# Is it possible to obtain a sphere from a quotient of a torus?

I understand that a torus is obtained from a sphere by adding a handle. I'm working on a question which is asking if it is possible to obtain a sphere from a quotient of a torus? It seems like this should be possible by perhaps identifying the insides of the torus? But I'm not quite sure how to properly express this.

Help is very much appreciated.

• Does quotient just mean surjective continuous map? Do you know the description of the torus as a square with opposite sides identified? If you identified those opposite sides to a point, I think you'll get a sphere. – CJD Jun 10 '14 at 13:17
• That is what I was thinking, but do you actually get a sphere or just a point? – Wooster Jun 10 '14 at 13:18
• See this question: math.stackexchange.com/q/809595/4583 – Ayman Hourieh Jun 10 '14 at 13:21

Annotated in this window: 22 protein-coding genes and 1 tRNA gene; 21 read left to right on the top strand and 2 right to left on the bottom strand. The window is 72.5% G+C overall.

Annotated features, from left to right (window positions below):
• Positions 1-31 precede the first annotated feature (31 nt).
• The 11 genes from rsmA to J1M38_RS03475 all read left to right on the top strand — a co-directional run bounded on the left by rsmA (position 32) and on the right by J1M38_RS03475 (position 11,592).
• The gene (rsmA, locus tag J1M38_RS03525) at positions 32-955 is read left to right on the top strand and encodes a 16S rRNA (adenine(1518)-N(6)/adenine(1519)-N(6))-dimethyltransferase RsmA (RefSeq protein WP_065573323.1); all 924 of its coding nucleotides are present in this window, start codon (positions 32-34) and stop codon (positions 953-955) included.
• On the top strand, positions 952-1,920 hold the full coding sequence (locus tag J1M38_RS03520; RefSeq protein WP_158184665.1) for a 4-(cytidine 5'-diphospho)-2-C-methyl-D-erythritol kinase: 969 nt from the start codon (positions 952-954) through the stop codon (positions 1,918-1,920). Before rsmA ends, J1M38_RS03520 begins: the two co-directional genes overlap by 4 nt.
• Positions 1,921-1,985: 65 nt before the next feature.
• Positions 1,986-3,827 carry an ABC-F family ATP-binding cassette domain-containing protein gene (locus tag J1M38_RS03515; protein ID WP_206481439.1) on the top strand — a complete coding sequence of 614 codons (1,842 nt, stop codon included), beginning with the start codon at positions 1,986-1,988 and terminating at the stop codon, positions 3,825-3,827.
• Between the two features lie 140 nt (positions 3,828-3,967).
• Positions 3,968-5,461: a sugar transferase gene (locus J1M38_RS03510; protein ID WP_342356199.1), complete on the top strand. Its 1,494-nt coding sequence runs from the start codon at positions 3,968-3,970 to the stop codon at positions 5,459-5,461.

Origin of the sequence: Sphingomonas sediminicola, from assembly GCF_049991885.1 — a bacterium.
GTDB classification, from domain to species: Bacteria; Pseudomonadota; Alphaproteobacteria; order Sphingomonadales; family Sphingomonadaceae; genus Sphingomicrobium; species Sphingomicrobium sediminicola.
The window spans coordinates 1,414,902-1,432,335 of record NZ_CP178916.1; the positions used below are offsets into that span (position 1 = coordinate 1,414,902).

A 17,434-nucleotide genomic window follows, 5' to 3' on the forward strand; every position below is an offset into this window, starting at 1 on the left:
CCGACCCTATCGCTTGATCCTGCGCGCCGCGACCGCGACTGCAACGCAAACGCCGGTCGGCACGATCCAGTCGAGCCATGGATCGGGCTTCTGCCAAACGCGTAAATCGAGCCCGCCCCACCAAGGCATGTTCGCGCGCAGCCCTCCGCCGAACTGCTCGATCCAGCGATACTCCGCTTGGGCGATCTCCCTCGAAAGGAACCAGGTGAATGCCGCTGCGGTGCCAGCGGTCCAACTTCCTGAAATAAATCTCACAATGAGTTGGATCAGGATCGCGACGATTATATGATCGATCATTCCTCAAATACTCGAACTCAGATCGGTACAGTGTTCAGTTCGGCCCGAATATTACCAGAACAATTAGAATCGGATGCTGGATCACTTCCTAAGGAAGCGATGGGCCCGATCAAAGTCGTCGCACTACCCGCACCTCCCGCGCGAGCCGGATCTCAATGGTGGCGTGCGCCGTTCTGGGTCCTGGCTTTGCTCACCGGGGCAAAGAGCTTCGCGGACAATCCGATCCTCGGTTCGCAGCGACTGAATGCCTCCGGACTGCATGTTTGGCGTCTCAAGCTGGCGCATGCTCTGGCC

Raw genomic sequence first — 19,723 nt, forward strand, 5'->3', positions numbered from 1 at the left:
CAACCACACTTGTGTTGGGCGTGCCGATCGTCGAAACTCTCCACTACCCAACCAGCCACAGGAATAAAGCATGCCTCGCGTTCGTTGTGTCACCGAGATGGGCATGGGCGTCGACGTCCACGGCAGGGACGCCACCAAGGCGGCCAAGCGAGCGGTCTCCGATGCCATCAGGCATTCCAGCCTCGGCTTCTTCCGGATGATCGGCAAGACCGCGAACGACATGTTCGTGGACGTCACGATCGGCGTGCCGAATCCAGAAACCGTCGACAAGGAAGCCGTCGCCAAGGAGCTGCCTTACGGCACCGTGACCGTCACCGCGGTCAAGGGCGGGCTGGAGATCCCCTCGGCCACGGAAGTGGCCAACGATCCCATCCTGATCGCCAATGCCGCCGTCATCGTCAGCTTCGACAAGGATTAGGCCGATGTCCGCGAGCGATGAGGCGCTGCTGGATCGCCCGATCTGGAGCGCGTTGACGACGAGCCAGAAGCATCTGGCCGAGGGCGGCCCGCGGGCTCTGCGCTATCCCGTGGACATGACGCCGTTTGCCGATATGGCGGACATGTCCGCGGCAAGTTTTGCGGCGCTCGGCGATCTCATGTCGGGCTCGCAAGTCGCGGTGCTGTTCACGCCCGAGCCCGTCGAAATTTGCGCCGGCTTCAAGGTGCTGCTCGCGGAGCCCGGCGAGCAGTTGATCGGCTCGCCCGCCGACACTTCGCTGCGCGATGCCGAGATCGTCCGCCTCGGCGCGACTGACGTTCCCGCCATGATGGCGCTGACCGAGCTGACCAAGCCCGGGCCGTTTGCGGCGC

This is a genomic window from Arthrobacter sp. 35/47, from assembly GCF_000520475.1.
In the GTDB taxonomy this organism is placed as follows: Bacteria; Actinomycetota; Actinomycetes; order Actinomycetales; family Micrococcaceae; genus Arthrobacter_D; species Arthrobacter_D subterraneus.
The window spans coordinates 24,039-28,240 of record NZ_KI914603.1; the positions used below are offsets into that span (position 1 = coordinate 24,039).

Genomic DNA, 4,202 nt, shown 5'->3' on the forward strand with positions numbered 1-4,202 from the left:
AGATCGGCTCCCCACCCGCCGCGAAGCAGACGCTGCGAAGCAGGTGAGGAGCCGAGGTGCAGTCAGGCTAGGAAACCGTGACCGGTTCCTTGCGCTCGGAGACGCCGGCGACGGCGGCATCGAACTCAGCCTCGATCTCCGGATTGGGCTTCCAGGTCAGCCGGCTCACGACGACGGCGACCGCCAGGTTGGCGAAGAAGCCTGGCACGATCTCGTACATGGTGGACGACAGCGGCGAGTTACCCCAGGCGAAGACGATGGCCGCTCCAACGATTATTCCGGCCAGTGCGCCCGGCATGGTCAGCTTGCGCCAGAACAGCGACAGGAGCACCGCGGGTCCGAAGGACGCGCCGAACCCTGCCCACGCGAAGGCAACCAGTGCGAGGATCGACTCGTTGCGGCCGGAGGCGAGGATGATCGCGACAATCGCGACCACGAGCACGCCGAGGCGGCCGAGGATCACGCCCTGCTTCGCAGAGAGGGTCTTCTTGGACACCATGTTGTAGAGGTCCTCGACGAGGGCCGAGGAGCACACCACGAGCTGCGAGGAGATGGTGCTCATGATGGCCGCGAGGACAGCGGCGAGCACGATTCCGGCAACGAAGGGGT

• Wooster, you get a sphere, because the interior of the rectangle hasn't changed. This is topologically the same as taking a closed disk and identifying its boundary to a point, which likewise gives you a sphere. – Ted Shifrin Jun 10 '14 at 13:36
• Every positive-dimensional compact manifold is homeomorphic to a quotient of any other compact positive-dimensional manifold. – user98602 Aug 3 '15 at 18:39

The answer is yes:

Consider the torus sitting in $\mathbb R^3$ like a donut on a table. Then you see that it is invarant by a rotation of $180$ degrees around an horizontal axis. The quotient by such involution is a sphere and the projection is wat is usually called a branched cover (with four branch points).

In general any orientd closed surface covers the sphere via a branched covering.

Think of the torus T as the product of two circles: T = S1 x S1.

Define the figure-8 subset E of T by E = S1 x {p} union {p} x S1, where p is any point of S1.

Then by identifying E to a point, T becomes homeomorphic to S2.

It's easy to check that T - E is an open square (0,1) x (0,1). So the quotient space T/E is a closed square with its boundary identified to a point, hence homeomorphic to S2.